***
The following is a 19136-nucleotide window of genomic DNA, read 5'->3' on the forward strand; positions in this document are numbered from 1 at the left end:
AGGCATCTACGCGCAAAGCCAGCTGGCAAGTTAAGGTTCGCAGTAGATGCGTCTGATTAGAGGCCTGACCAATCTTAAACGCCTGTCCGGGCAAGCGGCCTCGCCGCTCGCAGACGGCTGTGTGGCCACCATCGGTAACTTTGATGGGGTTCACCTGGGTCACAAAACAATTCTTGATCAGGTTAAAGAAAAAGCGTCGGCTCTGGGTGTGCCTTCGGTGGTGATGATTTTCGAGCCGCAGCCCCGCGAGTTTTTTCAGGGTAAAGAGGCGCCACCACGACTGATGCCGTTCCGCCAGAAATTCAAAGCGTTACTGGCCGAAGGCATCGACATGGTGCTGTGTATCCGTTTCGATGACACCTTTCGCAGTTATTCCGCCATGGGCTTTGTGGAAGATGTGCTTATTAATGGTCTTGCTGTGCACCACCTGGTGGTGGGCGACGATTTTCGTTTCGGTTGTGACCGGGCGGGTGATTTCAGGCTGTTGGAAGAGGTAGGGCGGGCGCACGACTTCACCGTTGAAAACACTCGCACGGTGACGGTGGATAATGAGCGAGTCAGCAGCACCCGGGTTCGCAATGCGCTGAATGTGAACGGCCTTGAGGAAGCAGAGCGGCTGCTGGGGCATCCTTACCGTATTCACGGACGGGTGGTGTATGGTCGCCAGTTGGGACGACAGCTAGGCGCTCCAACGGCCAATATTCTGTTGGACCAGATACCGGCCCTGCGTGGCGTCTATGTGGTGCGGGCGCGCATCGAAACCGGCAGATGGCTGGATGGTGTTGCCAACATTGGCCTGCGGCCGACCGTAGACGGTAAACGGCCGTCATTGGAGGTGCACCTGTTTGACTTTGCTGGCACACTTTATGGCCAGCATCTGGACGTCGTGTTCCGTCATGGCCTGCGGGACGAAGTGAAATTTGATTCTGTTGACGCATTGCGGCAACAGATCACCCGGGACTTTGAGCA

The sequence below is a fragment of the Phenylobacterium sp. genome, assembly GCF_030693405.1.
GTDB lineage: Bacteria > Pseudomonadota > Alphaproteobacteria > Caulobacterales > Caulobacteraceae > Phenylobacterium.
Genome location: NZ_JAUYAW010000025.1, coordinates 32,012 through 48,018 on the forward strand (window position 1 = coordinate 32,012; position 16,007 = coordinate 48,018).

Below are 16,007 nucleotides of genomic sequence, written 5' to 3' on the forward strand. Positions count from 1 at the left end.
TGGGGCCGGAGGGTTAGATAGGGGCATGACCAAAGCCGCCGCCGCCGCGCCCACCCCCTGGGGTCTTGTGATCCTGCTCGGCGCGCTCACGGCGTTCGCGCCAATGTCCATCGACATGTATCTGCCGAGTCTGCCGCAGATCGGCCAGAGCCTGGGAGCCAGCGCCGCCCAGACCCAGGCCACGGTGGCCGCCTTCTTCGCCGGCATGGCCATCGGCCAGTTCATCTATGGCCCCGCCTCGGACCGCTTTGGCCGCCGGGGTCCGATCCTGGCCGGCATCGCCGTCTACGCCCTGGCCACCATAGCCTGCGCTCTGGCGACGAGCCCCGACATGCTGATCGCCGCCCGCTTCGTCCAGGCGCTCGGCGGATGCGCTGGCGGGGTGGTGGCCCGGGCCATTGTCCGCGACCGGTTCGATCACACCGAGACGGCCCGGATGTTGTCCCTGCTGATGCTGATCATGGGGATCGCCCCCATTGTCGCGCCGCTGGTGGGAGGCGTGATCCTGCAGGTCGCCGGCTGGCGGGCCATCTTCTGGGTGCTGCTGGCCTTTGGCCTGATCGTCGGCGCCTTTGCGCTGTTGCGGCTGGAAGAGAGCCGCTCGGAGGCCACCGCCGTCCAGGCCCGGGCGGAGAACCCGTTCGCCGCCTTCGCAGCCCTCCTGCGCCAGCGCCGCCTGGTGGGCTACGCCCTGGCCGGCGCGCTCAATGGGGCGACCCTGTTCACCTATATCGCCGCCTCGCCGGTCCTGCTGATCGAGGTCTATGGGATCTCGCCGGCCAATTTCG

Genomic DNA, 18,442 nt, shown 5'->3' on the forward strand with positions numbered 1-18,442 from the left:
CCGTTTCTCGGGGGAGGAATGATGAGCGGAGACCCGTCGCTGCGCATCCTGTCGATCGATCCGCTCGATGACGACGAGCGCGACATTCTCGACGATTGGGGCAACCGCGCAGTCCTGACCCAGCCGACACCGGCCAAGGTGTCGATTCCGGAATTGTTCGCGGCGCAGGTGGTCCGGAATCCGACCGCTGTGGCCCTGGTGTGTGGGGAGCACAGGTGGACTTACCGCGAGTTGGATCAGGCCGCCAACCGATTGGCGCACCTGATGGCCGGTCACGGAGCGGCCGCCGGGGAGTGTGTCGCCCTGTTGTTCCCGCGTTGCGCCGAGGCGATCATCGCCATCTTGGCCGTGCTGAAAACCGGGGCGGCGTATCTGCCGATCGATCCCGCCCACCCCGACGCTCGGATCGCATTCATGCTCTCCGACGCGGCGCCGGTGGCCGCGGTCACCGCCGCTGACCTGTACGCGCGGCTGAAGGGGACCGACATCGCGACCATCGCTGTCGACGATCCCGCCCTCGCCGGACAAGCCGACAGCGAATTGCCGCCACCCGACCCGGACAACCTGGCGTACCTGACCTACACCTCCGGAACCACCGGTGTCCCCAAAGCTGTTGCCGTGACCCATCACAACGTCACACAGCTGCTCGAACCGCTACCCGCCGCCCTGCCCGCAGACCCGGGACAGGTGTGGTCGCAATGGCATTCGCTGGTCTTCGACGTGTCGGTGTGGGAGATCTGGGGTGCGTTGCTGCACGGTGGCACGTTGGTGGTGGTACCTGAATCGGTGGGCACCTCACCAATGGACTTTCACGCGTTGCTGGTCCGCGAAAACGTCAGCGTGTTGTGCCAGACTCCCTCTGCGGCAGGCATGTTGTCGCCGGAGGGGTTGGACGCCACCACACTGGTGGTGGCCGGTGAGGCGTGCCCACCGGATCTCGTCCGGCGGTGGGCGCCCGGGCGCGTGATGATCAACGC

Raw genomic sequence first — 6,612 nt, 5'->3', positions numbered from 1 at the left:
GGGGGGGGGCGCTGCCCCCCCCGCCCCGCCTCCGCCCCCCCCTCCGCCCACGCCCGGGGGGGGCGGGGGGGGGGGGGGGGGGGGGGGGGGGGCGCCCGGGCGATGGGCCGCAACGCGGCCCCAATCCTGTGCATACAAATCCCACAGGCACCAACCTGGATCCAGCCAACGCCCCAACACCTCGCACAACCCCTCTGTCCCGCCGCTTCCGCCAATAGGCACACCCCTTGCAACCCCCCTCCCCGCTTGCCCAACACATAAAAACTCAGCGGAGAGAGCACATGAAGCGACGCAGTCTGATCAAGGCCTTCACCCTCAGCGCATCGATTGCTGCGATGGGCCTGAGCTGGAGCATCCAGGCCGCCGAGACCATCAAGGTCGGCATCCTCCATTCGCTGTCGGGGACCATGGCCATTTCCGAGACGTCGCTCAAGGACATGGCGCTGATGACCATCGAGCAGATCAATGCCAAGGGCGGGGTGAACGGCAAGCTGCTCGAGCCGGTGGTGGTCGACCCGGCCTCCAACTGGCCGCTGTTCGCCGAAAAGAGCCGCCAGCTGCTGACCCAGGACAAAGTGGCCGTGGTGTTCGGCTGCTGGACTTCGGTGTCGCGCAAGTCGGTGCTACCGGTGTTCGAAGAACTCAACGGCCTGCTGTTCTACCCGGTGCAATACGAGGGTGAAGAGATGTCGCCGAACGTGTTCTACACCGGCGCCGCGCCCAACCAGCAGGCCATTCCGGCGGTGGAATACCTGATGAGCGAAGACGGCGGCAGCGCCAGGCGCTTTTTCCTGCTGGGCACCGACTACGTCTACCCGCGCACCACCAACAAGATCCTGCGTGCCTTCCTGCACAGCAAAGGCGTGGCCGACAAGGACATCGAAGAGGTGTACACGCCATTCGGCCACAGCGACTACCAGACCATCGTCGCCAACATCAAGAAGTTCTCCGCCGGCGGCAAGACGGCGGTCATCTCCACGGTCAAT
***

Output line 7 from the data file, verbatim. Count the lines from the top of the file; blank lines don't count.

TGGGGCCGGAGGGTTAGATAGGGGCATGACCAAAGCCGCCGCCGCCGCGCCCACCCCCTGGGGTCTTGTGATCCTGCTCGGCGCGCTCACGGCGTTCGCGCCAATGTCCATCGACATGTATCTGCCGAGTCTGCCGCAGATCGGCCAGAGCCTGGGAGCCAGCGCCGCCCAGACCCAGGCCACGGTGGCCGCCTTCTTCGCCGGCATGGCCATCGGCCAGTTCATCTATGGCCCCGCCTCGGACCGCTTTGGCCGCCGGGGTCCGATCCTGGCCGGCATCGCCGTCTACGCCCTGGCCACCATAGCCTGCGCTCTGGCGACGAGCCCCGACATGCTGATCGCCGCCCGCTTCGTCCAGGCGCTCGGCGGATGCGCTGGCGGGGTGGTGGCCCGGGCCATTGTCCGCGACCGGTTCGATCACACCGAGACGGCCCGGATGTTGTCCCTGCTGATGCTGATCATGGGGATCGCCCCCATTGTCGCGCCGCTGGTGGGAGGCGTGATCCTGCAGGTCGCCGGCTGGCGGGCCATCTTCTGGGTGCTGCTGGCCTTTGGCCTGATCGTCGGCGCCTTTGCGCTGTTGCGGCTGGAAGAGAGCCGCTCGGAGGCCACCGCCGTCCAGGCCCGGGCGGAGAACCCGTTCGCCGCCTTCGCAGCCCTCCTGCGCCAGCGCCGCCTGGTGGGCTACGCCCTGGCCGGCGCGCTCAATGGGGCGACCCTGTTCACCTATATCGCCGCCTCGCCGGTCCTGCTGATCGAGGTCTATGGGATCTCGCCGGCCAATTTCG